“People are too complicated to have simple labels.”

― Philip Pullman

“Once you label me you negate me.”

― Søren Kierkegaard

A label is nothing more than an attempt to give one an idea of the contents but, like all generalizations, it doesn’t always tell the whole story.

That Kobe steak on the menu you ordered and ate at the restaurant probably wasn’t actually real Kobe beef, unless you ate it in Japan. Almost all Kobe beef sold in the US is “Kobe-style”. Real Kobe comes from Wagyu cattle in Japan’s Hyogo Prefecture; the Kobe beef here is primarily from crossbred domestic Angus cattle. Purveyers can legally omit that fact in their labeling because the US doesn’t recognize Japan’s trademark on Kobe beef.

Another example in mislabeling, or deceptive labeling, is in wine. Federal rules require a wine labeled as from  a specific, distinctive region – say, Edna Valley in California’s San Luis Obispo County – must be fully produced within the state and contain at least 85% of grapes grown in that region, if it is sold out of state through interstate commerce. That said, wines can be labeled as being from, say, Edna Valley, even if the wine is made in, say, the state of Georgia, so long as that wine isn’t sold outside Georgia. So if you ordered and drank a glass of cabernet listed as from Edna Valley at that restaurant in Atlanta, it might have come from a winery just outside of town and not California.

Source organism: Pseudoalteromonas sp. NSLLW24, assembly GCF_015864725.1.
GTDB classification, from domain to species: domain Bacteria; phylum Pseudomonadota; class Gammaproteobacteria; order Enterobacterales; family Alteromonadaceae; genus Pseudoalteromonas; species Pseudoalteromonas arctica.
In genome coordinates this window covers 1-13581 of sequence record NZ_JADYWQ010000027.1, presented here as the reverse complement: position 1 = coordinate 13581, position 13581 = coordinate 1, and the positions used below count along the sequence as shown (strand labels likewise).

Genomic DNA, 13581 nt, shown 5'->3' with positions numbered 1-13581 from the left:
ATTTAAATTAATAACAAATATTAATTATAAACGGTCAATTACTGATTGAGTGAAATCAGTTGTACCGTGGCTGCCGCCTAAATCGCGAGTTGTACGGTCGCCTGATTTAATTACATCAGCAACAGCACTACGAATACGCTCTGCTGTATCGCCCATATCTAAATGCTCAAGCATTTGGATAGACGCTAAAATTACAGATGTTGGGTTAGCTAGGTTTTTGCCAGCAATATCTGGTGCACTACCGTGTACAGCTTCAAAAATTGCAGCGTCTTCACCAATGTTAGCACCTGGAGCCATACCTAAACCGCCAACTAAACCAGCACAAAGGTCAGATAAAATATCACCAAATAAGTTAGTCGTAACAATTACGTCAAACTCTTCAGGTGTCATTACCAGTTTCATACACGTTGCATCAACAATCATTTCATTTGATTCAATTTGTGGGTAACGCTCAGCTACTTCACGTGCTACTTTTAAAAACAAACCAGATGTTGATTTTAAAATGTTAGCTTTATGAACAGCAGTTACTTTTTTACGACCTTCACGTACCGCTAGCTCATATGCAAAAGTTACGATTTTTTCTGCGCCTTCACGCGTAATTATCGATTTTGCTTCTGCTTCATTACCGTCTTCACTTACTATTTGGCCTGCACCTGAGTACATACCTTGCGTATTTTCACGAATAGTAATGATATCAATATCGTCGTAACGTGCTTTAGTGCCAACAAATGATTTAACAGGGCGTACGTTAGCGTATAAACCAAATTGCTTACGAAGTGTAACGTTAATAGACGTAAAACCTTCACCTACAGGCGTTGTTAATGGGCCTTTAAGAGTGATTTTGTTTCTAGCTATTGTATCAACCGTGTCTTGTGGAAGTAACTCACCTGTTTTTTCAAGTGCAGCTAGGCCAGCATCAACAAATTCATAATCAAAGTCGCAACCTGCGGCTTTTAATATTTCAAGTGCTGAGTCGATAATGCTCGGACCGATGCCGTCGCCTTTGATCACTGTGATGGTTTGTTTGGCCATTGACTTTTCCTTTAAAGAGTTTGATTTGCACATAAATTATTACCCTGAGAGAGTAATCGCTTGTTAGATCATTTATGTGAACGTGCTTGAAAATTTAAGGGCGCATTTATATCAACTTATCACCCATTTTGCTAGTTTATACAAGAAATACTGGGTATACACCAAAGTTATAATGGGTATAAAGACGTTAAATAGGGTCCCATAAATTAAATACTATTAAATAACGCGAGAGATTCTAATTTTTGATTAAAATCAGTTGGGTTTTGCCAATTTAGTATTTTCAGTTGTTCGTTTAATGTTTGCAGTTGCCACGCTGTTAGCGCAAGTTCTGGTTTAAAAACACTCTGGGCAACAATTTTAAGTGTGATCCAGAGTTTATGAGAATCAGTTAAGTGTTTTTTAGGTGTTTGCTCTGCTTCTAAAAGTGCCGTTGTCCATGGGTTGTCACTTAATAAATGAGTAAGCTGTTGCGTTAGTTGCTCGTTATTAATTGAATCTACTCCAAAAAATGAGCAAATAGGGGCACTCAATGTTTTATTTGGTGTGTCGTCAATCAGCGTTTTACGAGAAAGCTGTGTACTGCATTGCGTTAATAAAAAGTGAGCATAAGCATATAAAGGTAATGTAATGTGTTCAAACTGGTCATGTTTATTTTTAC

And labeling people can be just as inaccurate and deceptive.

Just because someone espouses support for minority civil rights, or concerns about climate change or the growing income and wealth disparity between rich and poor, it doesn’t mean they should be labeled Liberal. They may also hold positions that could be considered quite Conservative, such as supporting the Second Amendment right to be armed, that opposite sexes should not share locker rooms or bathrooms, or for securing our borders against illegal aliens.

They could just as easily be called conservative. But they will be labled as either one or the other depending on the bias of the labeler and depending on the subject at hand in a discussion.

People are not all one thing, they are an amalgam of many different – and sometimes seemingly contradictory  – beliefs.

People are too complicated to have simple labels.

And once you label them, you negate – invalidate – that which makes them what they really are.

More than a one-dimensional person.

– Bill


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